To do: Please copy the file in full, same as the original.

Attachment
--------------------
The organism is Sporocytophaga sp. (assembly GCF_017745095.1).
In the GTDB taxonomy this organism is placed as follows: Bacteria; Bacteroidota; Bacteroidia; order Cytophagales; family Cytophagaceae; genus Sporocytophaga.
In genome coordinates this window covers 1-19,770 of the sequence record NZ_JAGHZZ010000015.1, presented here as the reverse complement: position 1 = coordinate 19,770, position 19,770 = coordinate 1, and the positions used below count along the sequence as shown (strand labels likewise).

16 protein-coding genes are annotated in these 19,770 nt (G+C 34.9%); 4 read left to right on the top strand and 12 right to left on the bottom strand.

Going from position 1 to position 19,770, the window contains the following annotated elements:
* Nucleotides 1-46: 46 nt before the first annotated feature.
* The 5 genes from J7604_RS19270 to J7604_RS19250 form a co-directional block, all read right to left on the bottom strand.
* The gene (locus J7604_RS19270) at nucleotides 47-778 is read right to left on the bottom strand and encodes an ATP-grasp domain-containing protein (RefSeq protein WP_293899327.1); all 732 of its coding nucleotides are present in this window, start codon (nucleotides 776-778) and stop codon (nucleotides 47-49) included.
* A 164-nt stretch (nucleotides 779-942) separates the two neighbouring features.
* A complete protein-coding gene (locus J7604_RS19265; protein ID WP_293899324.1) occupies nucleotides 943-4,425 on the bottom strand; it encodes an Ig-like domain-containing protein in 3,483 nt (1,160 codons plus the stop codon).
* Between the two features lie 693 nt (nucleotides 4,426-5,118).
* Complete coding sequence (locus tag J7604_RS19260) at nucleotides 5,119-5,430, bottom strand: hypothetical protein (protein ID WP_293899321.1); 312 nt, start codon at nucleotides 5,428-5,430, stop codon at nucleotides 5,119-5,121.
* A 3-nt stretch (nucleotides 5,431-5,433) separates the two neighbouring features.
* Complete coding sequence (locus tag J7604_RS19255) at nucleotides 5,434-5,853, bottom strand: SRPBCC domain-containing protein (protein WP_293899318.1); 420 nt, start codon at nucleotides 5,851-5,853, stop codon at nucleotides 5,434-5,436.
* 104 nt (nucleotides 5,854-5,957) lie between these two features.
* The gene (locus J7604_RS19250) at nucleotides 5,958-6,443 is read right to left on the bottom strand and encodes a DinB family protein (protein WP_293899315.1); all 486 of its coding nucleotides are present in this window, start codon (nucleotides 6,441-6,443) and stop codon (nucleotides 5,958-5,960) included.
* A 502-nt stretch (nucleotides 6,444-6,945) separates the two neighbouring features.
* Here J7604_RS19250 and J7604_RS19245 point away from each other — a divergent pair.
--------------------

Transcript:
The organism is Sporocytophaga sp. (assembly GCF_017745095.1).
In the GTDB taxonomy this organism is placed as follows: Bacteria; Bacteroidota; Bacteroidia; order Cytophagales; family Cytophagaceae; genus Sporocytophaga.
In genome coordinates this window covers 1-19,770 of the sequence record NZ_JAGHZZ010000015.1, presented here as the reverse complement: position 1 = coordinate 19,770, position 19,770 = coordinate 1, and the positions used below count along the sequence as shown (strand labels likewise).

16 protein-coding genes are annotated in these 19,770 nt (G+C 34.9%); 4 read left to right on the top strand and 12 right to left on the bottom strand.

Going from position 1 to position 19,770, the window contains the following annotated elements:
* Nucleotides 1-46: 46 nt before the first annotated feature.
* The 5 genes from J7604_RS19270 to J7604_RS19250 form a co-directional block, all read right to left on the bottom strand.
* The gene (locus J7604_RS19270) at nucleotides 47-778 is read right to left on the bottom strand and encodes an ATP-grasp domain-containing protein (RefSeq protein WP_293899327.1); all 732 of its coding nucleotides are present in this window, start codon (nucleotides 776-778) and stop codon (nucleotides 47-49) included.
* A 164-nt stretch (nucleotides 779-942) separates the two neighbouring features.
* A complete protein-coding gene (locus J7604_RS19265; protein ID WP_293899324.1) occupies nucleotides 943-4,425 on the bottom strand; it encodes an Ig-like domain-containing protein in 3,483 nt (1,160 codons plus the stop codon).
* Between the two features lie 693 nt (nucleotides 4,426-5,118).
* Complete coding sequence (locus tag J7604_RS19260) at nucleotides 5,119-5,430, bottom strand: hypothetical protein (protein ID WP_293899321.1); 312 nt, start codon at nucleotides 5,428-5,430, stop codon at nucleotides 5,119-5,121.
* A 3-nt stretch (nucleotides 5,431-5,433) separates the two neighbouring features.
* Complete coding sequence (locus tag J7604_RS19255) at nucleotides 5,434-5,853, bottom strand: SRPBCC domain-containing protein (protein WP_293899318.1); 420 nt, start codon at nucleotides 5,851-5,853, stop codon at nucleotides 5,434-5,436.
* 104 nt (nucleotides 5,854-5,957) lie between these two features.
* The gene (locus J7604_RS19250) at nucleotides 5,958-6,443 is read right to left on the bottom strand and encodes a DinB family protein (protein WP_293899315.1); all 486 of its coding nucleotides are present in this window, start codon (nucleotides 6,441-6,443) and stop codon (nucleotides 5,958-5,960) included.
* A 502-nt stretch (nucleotides 6,444-6,945) separates the two neighbouring features.
* Here J7604_RS19250 and J7604_RS19245 point away from each other — a divergent pair.